5 Ways to Pivot your Business to E-commerce

The future of retail is digital.

E-commerce orders surged between March and April as demand for everything from essential items to luxury clothing skyrocketed as a result of the COVID-19 crisis.

With nationwide closings, many business owners are rethinking sales strategies to capture revenue online.

Whether you’re navigating how to transform your brick-and-mortar business into an online marketplace, scaling sales volume, or capturing a new digital demographic, here are the best ways to pivot your traditional business to a competitive e-commerce enterprise.

Narrow down a product category

Most retail businesses sell a combination of two sales categories: commoditized products that are in high demand and essential to all customers and niche items that cater to a specific customer base — like shapewear or cruelty-free skincare products. Assess which items or services will be most valuable to customers online now to claim a competitive edge in the saturated market.

Pick your marketplace

Once you know the products you’re going to sell, decide where you’re going to sell them — direct-to-consumer on your own website or social media channels, e-commerce platforms like Amazon, eBay, Etsy, or multiple.

Do market research to ensure you’re selling products on the platform that will bring in the most customers and the biggest number of sales.

Create content that sells

Bring the experience of brick-and-mortar window shopping to life through high-quality product content like eye-catching product images and virtual tutorials that show exactly how to use them. Leverage social media platforms to build and grow your customer base.

Outsource shipping

One of the biggest hurdles to scaling an e-commerce business is handling shipping in-house. Dealing with logistics to get products to customers can be time-consuming and costly when bandwidth can be better used to source new inventory, market and advertise products, and boost engagement with customers. Outsourcing shipping to a third-party logistics warehouse fulfillment center can also cut costs so businesses can avoid paying retail rates for shipping carrier services.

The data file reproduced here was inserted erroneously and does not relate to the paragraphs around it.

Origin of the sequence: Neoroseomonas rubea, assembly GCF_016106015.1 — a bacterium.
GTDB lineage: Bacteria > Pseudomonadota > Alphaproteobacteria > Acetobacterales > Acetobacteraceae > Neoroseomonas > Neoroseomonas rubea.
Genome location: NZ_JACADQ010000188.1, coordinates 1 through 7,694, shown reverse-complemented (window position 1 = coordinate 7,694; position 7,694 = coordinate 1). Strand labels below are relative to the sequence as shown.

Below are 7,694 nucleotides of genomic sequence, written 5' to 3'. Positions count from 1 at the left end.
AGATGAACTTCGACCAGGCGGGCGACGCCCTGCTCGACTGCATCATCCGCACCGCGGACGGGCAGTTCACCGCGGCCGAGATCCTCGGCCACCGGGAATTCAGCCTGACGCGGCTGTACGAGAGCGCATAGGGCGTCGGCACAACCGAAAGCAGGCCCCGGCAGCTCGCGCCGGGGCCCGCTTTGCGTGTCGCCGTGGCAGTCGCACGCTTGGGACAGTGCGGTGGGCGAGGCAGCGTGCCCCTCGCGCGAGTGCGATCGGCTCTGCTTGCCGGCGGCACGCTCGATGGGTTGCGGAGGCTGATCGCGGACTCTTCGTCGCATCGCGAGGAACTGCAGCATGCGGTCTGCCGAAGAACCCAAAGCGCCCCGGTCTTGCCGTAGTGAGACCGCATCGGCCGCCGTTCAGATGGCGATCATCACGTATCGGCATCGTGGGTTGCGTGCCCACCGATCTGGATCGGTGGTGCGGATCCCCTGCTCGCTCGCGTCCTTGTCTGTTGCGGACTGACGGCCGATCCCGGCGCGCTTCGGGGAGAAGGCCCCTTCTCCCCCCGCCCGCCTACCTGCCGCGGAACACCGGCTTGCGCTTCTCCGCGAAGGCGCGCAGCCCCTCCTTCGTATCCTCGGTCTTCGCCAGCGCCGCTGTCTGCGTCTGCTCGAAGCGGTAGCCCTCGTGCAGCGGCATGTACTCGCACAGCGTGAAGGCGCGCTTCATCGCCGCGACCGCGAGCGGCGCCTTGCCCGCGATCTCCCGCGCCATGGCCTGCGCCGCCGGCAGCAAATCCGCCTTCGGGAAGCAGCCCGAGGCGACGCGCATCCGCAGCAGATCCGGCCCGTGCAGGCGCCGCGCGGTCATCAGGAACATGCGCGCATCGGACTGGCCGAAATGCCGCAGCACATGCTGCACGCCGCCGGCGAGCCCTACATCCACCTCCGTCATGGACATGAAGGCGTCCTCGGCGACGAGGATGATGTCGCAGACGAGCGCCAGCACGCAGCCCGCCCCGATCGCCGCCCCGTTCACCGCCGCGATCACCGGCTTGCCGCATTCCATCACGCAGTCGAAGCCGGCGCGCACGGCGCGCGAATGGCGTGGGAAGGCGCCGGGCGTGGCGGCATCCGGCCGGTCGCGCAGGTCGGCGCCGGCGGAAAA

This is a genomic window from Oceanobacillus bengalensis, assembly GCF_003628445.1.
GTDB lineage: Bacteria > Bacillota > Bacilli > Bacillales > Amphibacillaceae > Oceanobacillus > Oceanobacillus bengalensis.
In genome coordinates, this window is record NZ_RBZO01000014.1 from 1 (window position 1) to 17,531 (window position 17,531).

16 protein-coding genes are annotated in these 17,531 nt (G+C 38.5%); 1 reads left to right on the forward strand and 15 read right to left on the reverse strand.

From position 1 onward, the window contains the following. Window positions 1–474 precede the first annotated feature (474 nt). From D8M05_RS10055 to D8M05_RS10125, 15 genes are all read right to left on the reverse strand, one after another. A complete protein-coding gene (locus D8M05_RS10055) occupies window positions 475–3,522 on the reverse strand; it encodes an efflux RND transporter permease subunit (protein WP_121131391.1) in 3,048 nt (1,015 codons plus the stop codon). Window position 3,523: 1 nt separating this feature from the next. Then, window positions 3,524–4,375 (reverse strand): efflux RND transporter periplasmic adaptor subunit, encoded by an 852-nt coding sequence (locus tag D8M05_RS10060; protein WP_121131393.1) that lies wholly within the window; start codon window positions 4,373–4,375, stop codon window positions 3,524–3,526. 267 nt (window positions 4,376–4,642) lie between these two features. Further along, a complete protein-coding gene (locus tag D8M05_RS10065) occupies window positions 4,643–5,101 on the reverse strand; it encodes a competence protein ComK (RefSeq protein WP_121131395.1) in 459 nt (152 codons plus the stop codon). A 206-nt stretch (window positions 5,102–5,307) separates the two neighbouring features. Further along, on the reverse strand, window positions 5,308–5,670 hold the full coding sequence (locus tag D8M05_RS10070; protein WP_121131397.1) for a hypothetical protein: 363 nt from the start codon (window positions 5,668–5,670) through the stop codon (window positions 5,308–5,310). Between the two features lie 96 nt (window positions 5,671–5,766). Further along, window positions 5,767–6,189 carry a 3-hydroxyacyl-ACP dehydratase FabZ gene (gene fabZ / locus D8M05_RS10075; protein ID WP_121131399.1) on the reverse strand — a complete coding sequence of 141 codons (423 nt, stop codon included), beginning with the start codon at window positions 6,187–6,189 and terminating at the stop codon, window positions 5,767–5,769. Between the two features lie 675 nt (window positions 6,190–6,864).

If you’re brand new to e-commerce, a third-party shipping or fulfillment warehouse company can help store inventory, distribute customer orders, and help scale your business.

Optimize your sales success

If you’re selling a bundle of niche products and you can identify top-sellers based on demand that consumers will rely on weekly or monthly — whether it’s cosmetics, grooming products, or clothing — consider a subscription box service to package your products and retain a customer base long term.

About Brendan Heegan

Brendan Heegan is the Founder of Boxzooka Fulfillment & Global Ecommerce. Headquartered in New Jersey with satellite operations around the country, Boxzooka is a warehouse fulfillment center with international landed-cost technology and proprietary warehouse management systems it also licenses, focusing on servicing the logistics needs of online retailers. Brendan has nearly 20 years of experience in transportation, fulfillment, and distribution, both domestically and Internationally. He started Boxzooka because he saw consolidation happening in the marketplace, creating a need for more competition and more customizable solutions for best-in-class fulfillment management and technology solutions.

By Brendan Heegan

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